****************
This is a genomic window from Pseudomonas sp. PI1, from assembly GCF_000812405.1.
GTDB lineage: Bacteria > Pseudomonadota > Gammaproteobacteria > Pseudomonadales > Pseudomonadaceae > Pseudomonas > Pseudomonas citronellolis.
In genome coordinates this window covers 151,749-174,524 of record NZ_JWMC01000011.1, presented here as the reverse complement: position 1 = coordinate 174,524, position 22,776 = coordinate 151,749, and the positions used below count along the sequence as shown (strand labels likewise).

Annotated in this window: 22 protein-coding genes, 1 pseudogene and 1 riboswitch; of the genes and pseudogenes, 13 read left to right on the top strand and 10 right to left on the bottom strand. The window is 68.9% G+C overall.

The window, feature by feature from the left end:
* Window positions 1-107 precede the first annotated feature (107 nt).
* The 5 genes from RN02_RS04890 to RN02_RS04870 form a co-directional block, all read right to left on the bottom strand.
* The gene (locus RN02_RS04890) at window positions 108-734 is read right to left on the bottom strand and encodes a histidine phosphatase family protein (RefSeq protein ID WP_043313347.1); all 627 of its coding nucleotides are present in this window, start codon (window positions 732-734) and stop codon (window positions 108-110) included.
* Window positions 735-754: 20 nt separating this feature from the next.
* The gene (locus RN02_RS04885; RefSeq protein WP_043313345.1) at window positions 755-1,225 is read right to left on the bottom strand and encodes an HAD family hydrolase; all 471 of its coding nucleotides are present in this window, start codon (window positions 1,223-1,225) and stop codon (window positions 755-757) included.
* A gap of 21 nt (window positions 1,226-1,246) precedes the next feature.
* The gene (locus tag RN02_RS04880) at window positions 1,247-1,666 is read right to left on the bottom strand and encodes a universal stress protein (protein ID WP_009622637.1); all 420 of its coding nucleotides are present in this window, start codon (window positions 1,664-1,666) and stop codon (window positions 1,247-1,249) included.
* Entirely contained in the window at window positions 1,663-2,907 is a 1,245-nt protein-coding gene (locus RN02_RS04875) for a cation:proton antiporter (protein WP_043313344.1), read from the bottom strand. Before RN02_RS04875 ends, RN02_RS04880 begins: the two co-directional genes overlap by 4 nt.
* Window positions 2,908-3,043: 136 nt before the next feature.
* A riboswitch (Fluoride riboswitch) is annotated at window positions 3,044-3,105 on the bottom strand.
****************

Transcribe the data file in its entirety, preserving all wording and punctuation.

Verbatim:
This is a genomic window from Pseudomonas sp. PI1, from assembly GCF_000812405.1.
GTDB lineage: Bacteria > Pseudomonadota > Gammaproteobacteria > Pseudomonadales > Pseudomonadaceae > Pseudomonas > Pseudomonas citronellolis.
In genome coordinates this window covers 151,749-174,524 of record NZ_JWMC01000011.1, presented here as the reverse complement: position 1 = coordinate 174,524, position 22,776 = coordinate 151,749, and the positions used below count along the sequence as shown (strand labels likewise).

Annotated in this window: 22 protein-coding genes, 1 pseudogene and 1 riboswitch; of the genes and pseudogenes, 13 read left to right on the top strand and 10 right to left on the bottom strand. The window is 68.9% G+C overall.

The window, feature by feature from the left end:
* Window positions 1-107 precede the first annotated feature (107 nt).
* The 5 genes from RN02_RS04890 to RN02_RS04870 form a co-directional block, all read right to left on the bottom strand.
* The gene (locus RN02_RS04890) at window positions 108-734 is read right to left on the bottom strand and encodes a histidine phosphatase family protein (RefSeq protein ID WP_043313347.1); all 627 of its coding nucleotides are present in this window, start codon (window positions 732-734) and stop codon (window positions 108-110) included.
* Window positions 735-754: 20 nt separating this feature from the next.
* The gene (locus RN02_RS04885; RefSeq protein WP_043313345.1) at window positions 755-1,225 is read right to left on the bottom strand and encodes an HAD family hydrolase; all 471 of its coding nucleotides are present in this window, start codon (window positions 1,223-1,225) and stop codon (window positions 755-757) included.
* A gap of 21 nt (window positions 1,226-1,246) precedes the next feature.
* The gene (locus tag RN02_RS04880) at window positions 1,247-1,666 is read right to left on the bottom strand and encodes a universal stress protein (protein ID WP_009622637.1); all 420 of its coding nucleotides are present in this window, start codon (window positions 1,664-1,666) and stop codon (window positions 1,247-1,249) included.
* Entirely contained in the window at window positions 1,663-2,907 is a 1,245-nt protein-coding gene (locus RN02_RS04875) for a cation:proton antiporter (protein WP_043313344.1), read from the bottom strand. Before RN02_RS04875 ends, RN02_RS04880 begins: the two co-directional genes overlap by 4 nt.
* Window positions 2,908-3,043: 136 nt before the next feature.
* A riboswitch (Fluoride riboswitch) is annotated at window positions 3,044-3,105 on the bottom strand.